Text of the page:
Any drama that accompanies the upcoming NBA season does not particularly relate to who will win the league title or even get to the Finals. Though injuries and upsets happen and surprise contenders emerge, the extremely safe money is on the Golden State Warriors to win the Western Conference for the fourth straight season and for the Cleveland Cavaliers to do the same in the East. It would be less than absurd to say the entire regular season and playoffs are a prelude to one seven-game series in June.

That reality presents a bit of a problem for people whose job requires they act like every game matters.

In an interview with the New York Times (new Times national NBA writer Marc Stein, to be precise), TNT commentator and notoriously unfiltered loudmouth Charles Barkley put this dynamic quite bluntly.

Looking ahead to his broadcasting duties with Turner Sports, Barkley didn’t hesitate to voice his frustration with the perceived gulf between the Warriors and the 29 other teams, even after all the summer shuffling.

“The toughest thing for me is I have to get on TV and fake it for seven months that it’s not going to be the Warriors and Cavs in the finals again,” Barkley said.

For a slightly less blunt expression of a similar sentiment, here’s Barkley’s ESPN counterpart Jeff Van Gundy.

The prospect of Golden State losing four games in one playoff series, Van Gundy said, “seems almost impossible to me.”

“Minus a major injury,” he continued, “I just can’t see how a team could score well enough against them by putting offensive players out there and still have enough defenders to be able to guard them.”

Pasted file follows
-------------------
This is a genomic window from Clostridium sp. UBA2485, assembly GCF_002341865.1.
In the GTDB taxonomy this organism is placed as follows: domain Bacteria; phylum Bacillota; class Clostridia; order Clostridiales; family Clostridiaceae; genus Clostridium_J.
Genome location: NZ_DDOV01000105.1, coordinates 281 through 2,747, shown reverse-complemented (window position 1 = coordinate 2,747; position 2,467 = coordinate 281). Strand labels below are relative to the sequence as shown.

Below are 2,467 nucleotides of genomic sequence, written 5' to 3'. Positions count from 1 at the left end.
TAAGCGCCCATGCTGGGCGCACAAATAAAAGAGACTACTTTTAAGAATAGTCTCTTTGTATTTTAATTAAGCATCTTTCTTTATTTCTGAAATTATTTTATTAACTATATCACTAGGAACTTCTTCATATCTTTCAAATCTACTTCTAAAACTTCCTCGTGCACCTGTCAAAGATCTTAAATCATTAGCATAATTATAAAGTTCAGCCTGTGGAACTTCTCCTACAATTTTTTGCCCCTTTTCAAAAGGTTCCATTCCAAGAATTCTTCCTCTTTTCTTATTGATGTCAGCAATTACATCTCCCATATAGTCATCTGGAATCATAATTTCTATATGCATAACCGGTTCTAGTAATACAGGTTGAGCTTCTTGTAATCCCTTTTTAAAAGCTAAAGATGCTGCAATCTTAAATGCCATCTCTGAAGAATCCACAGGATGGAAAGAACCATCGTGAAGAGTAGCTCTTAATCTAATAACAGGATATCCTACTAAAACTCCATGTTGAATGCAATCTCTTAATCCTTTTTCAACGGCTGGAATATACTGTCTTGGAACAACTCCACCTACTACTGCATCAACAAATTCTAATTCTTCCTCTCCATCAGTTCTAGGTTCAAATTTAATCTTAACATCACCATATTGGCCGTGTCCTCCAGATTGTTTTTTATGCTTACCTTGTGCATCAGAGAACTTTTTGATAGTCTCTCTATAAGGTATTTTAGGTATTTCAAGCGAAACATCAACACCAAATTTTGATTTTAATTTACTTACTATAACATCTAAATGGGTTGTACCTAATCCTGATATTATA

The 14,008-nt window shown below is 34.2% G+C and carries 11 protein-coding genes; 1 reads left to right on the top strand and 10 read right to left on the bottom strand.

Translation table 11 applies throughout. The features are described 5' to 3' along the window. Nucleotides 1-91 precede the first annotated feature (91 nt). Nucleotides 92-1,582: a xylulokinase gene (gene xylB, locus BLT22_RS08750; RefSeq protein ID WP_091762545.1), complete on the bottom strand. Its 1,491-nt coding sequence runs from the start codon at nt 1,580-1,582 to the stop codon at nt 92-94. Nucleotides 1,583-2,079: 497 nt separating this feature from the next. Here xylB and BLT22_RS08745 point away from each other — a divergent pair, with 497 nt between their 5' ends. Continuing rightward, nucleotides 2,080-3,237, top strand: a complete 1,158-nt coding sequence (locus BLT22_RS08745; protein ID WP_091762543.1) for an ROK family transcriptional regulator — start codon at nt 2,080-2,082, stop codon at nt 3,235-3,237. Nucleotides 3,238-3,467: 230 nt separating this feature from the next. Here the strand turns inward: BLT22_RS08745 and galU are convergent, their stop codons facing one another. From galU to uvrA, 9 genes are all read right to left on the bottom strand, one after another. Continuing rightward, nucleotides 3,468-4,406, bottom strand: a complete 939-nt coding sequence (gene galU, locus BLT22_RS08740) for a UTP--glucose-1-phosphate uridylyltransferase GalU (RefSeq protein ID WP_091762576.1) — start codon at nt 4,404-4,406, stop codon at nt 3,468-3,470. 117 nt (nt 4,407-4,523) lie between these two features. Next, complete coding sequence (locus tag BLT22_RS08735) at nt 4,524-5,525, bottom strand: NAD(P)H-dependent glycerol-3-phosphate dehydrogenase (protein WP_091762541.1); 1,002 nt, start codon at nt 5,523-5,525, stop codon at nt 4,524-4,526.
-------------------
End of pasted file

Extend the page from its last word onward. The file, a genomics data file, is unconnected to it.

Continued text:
Luckily for Barkley and Van Gundy, there’s more to a season that who wins the title. Can new stars in Houston, Oklahoma City, and Boston mesh with their new teams? How will the young core in Philadelphia look? What about in Los Angeles? Who is the MVP favorite? People care about these things, and they offer plenty of fodder for commentary.

In truth, every season brings games that commentators have to pretend are more relevant than they are. On Oct. 26, TNT will air New Orleans at Sacramento. The following week, the Lakers at Portland. Those games wouldn’t have title implications even if the Cavs and Warriors weren’t so dominant, but they’re important to fans of those teams and therefore warrant some open-minded analysis. At the end of the day, yes the Cavs and Warriors will likely rend the next seven or eight months moot. But sports can be fun even when there are no fancy rings on the line.

And frankly, we’re a bit surprised to hear Barkley has the Warriors and Cavs locked into the Finals. Golden State is, after all, a “jump-shooting team,” and we all know those don’t win titles.

[New York Times]

About Alex Putterman

Alex is a writer and editor for The Comeback and Awful Announcing. He has written for The Atlantic, VICE Sports,, and more. He is a proud alum of Northwestern University and The Daily Northwestern. You can find him on Twitter @AlexPutterman.